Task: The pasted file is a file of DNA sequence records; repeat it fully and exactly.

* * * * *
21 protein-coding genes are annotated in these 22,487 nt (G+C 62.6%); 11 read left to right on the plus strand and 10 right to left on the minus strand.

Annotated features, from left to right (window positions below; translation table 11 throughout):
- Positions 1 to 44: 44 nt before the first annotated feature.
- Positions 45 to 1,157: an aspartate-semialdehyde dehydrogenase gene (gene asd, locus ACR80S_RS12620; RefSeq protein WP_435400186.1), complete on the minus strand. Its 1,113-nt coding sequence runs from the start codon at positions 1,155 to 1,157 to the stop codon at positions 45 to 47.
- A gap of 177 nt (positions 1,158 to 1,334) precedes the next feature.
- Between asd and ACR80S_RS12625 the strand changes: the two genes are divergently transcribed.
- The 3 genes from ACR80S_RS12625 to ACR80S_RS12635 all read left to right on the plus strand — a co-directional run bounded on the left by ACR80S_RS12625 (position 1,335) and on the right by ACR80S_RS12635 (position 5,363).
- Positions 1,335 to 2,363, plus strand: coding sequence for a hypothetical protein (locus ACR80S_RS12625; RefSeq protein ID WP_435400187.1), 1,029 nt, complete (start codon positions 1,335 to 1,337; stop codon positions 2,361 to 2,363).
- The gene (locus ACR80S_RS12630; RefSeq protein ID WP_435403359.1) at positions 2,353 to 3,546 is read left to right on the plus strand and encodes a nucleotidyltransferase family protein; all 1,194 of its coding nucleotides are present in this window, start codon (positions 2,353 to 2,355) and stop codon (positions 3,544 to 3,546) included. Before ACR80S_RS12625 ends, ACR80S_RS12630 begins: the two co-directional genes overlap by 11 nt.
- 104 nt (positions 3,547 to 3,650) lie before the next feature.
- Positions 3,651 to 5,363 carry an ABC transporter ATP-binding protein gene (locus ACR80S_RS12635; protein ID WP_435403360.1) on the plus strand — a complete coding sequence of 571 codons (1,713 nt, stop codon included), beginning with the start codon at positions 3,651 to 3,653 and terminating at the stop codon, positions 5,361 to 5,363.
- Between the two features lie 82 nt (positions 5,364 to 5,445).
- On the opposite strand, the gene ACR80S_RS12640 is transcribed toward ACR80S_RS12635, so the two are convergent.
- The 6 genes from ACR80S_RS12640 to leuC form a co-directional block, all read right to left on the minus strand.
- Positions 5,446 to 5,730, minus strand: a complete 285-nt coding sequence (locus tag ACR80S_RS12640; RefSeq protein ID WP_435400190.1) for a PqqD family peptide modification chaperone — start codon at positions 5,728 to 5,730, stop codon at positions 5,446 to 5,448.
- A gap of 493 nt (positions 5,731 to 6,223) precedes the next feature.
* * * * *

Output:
21 protein-coding genes are annotated in these 22,487 nt (G+C 62.6%); 11 read left to right on the plus strand and 10 right to left on the minus strand.

Annotated features, from left to right (window positions below; translation table 11 throughout):
- Positions 1 to 44: 44 nt before the first annotated feature.
- Positions 45 to 1,157: an aspartate-semialdehyde dehydrogenase gene (gene asd, locus ACR80S_RS12620; RefSeq protein WP_435400186.1), complete on the minus strand. Its 1,113-nt coding sequence runs from the start codon at positions 1,155 to 1,157 to the stop codon at positions 45 to 47.
- A gap of 177 nt (positions 1,158 to 1,334) precedes the next feature.
- Between asd and ACR80S_RS12625 the strand changes: the two genes are divergently transcribed.
- The 3 genes from ACR80S_RS12625 to ACR80S_RS12635 all read left to right on the plus strand — a co-directional run bounded on the left by ACR80S_RS12625 (position 1,335) and on the right by ACR80S_RS12635 (position 5,363).
- Positions 1,335 to 2,363, plus strand: coding sequence for a hypothetical protein (locus ACR80S_RS12625; RefSeq protein ID WP_435400187.1), 1,029 nt, complete (start codon positions 1,335 to 1,337; stop codon positions 2,361 to 2,363).
- The gene (locus ACR80S_RS12630; RefSeq protein ID WP_435403359.1) at positions 2,353 to 3,546 is read left to right on the plus strand and encodes a nucleotidyltransferase family protein; all 1,194 of its coding nucleotides are present in this window, start codon (positions 2,353 to 2,355) and stop codon (positions 3,544 to 3,546) included. Before ACR80S_RS12625 ends, ACR80S_RS12630 begins: the two co-directional genes overlap by 11 nt.
- 104 nt (positions 3,547 to 3,650) lie before the next feature.
- Positions 3,651 to 5,363 carry an ABC transporter ATP-binding protein gene (locus ACR80S_RS12635; protein ID WP_435403360.1) on the plus strand — a complete coding sequence of 571 codons (1,713 nt, stop codon included), beginning with the start codon at positions 3,651 to 3,653 and terminating at the stop codon, positions 5,361 to 5,363.
- Between the two features lie 82 nt (positions 5,364 to 5,445).
- On the opposite strand, the gene ACR80S_RS12640 is transcribed toward ACR80S_RS12635, so the two are convergent.
- The 6 genes from ACR80S_RS12640 to leuC form a co-directional block, all read right to left on the minus strand.
- Positions 5,446 to 5,730, minus strand: a complete 285-nt coding sequence (locus tag ACR80S_RS12640; RefSeq protein ID WP_435400190.1) for a PqqD family peptide modification chaperone — start codon at positions 5,728 to 5,730, stop codon at positions 5,446 to 5,448.
- A gap of 493 nt (positions 5,731 to 6,223) precedes the next feature.